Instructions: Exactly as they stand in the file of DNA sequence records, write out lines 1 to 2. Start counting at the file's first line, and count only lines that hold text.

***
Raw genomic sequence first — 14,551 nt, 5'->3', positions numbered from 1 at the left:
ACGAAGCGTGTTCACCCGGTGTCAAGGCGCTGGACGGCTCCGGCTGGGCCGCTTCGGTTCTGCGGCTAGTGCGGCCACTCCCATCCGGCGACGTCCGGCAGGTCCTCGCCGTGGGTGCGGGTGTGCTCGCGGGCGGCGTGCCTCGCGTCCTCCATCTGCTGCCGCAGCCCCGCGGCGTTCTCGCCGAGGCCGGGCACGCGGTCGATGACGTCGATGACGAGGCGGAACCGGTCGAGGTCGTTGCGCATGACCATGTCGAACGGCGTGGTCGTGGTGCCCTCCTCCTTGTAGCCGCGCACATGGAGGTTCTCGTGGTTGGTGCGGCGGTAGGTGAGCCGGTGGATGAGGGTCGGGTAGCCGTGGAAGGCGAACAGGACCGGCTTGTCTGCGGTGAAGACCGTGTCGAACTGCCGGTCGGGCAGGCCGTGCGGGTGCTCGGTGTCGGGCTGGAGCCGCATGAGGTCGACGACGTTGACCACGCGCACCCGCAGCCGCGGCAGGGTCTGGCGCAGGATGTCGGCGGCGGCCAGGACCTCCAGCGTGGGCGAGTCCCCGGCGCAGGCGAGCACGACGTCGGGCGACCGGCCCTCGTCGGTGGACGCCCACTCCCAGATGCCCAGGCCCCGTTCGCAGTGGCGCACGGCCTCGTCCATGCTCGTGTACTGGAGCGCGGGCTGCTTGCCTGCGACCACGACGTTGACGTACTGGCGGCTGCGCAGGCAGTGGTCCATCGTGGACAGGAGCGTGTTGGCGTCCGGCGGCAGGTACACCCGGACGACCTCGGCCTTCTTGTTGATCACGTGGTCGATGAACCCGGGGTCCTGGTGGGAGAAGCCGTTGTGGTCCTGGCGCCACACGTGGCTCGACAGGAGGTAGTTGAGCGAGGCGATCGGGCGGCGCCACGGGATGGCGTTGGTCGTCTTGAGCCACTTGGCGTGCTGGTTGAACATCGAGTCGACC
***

Raw genomic sequence first — 14,551 nt, 5'->3', positions numbered from 1 at the left:
ACGAAGCGTGTTCACCCGGTGTCAAGGCGCTGGACGGCTCCGGCTGGGCCGCTTCGGTTCTGCGGCTAGTGCGGCCACTCCCATCCGGCGACGTCCGGCAGGTCCTCGCCGTGGGTGCGGGTGTGCTCGCGGGCGGCGTGCCTCGCGTCCTCCATCTGCTGCCGCAGCCCCGCGGCGTTCTCGCCGAGGCCGGGCACGCGGTCGATGACGTCGATGACGAGGCGGAACCGGTCGAGGTCGTTGCGCATGACCATGTCGAACGGCGTGGTCGTGGTGCCCTCCTCCTTGTAGCCGCGCACATGGAGGTTCTCGTGGTTGGTGCGGCGGTAGGTGAGCCGGTGGATGAGGGTCGGGTAGCCGTGGAAGGCGAACAGGACCGGCTTGTCTGCGGTGAAGACCGTGTCGAACTGCCGGTCGGGCAGGCCGTGCGGGTGCTCGGTGTCGGGCTGGAGCCGCATGAGGTCGACGACGTTGACCACGCGCACCCGCAGCCGCGGCAGGGTCTGGCGCAGGATGTCGGCGGCGGCCAGGACCTCCAGCGTGGGCGAGTCCCCGGCGCAGGCGAGCACGACGTCGGGCGACCGGCCCTCGTCGGTGGACGCCCACTCCCAGATGCCCAGGCCCCGTTCGCAGTGGCGCACGGCCTCGTCCATGCTCGTGTACTGGAGCGCGGGCTGCTTGCCTGCGACCACGACGTTGACGTACTGGCGGCTGCGCAGGCAGTGGTCCATCGTGGACAGGAGCGTGTTGGCGTCCGGCGGCAGGTACACCCGGACGACCTCGGCCTTCTTGTTGATCACGTGGTCGATGAACCCGGGGTCCTGGTGGGAGAAGCCGTTGTGGTCCTGGCGCCACACGTGGCTCGACAGGAGGTAGTTGAGCGAGGCGATCGGGCGGCGCCACGGGATGGCGTTGGTCGTCTTGAGCCACTTGGCGTGCTGGTTGAACATCGAGTCGACC